Victober Wrap-Up #1!

  First check in of Victober! I’m so pleased I have some things to talk about for this week, and I enjoyed everything I read. As always for these posts I will have a video as well as the post up.

      The first thing I finished without really realized it was Victorian was War of the WaroftheWorldsWorlds by H.G. Wells. It was published in 1897, and fun fact, like a lot of Victorian SF at the time it was believed to be real when it was turned into a radio show. People though aliens had landed outside London and wiped out a large population of the people there. The book itself was impressive in how well it aged. I had thought it was much more recently published when I was initially reading it and was surprised to find that pub date. It ages great, there were obvious gaps where you might could point out something like this would go differently, but overall it wasn’t as glaringly aged as some of the SF that people believed then. It’s a short piece, not even 200 pages, so if you’re interested I really recommend it. To summarize I’ll just say aliens land and start killing folks. That’s really all I can say, motivation or conclusion (both of which I liked) would be treading into spoiler land.

     The next short piece I read was The Sign of Four by Arthur Conan Doyle. This is (I SignofFour.jpgbelieve) the second Sherlock Holmes novel/story. As far as Holmes stories go this one stands out to me for the high speed boat chase (as high speed as you can get in that era). Besides that it was fun, just like the others, though we really get a big ole heaping of colonialism in there. This one, probably due to the size, manages to show its age in the phrasing and attitudes. I also solved this one before the ending. In fact I was spot on from the first couple of chapters. The only thing I was truly lacking was details, but I was a bit disappointed here. I wouldn’t say it’s bad, I definitely had a lot of fun with it like I do most Sherlock stories. But I solved it and was fairly unimpressed with the dated language and the colonialism.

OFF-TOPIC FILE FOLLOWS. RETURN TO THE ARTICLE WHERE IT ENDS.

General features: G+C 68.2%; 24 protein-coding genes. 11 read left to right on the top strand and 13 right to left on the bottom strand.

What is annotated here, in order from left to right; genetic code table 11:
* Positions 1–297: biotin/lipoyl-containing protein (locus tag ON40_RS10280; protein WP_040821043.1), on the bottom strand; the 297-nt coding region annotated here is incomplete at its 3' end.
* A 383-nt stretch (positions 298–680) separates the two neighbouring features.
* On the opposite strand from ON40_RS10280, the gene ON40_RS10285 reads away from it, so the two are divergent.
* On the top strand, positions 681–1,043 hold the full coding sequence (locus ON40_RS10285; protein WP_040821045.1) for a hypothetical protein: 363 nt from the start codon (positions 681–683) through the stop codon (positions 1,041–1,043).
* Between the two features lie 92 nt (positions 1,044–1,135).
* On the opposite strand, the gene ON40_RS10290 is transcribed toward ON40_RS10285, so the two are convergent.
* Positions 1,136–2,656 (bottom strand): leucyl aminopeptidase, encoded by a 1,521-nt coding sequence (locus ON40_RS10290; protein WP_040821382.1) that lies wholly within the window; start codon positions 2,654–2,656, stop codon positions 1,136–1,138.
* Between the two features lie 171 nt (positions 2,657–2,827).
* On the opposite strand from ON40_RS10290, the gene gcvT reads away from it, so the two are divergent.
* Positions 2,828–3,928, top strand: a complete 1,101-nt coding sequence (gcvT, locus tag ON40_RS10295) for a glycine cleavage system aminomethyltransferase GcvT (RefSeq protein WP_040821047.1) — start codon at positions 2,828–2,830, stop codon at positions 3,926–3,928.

I read a short story as well, Lois the Witch by Elizabeth Gaskell. I am definitely LoistheWitch.jpgreading a lot of these short stories with the warning that these aren’t her best work so I went in just expecting ‘interesting’. I got a that and some tension and I actually connected with poor Lois. This is definitely not a happy story, instead it seems to be amping up the ‘otherness’ of the Americas and especially that of Salem and their fanatic religion. She managed to fit what felt like a cautionary tale about a woman alone and vulnerable into a scary story of Salem. It wasn’t great but as far as Salem stories go it’s probably one of the better ones I’ve read. I definitely say give it a go if you’re looking for something shorter in that setting and Victorian!

     That’s it for my Victober Wrap-Up Part 1! Let me know how y’all are doing with Victober and if you’ve read any of these!

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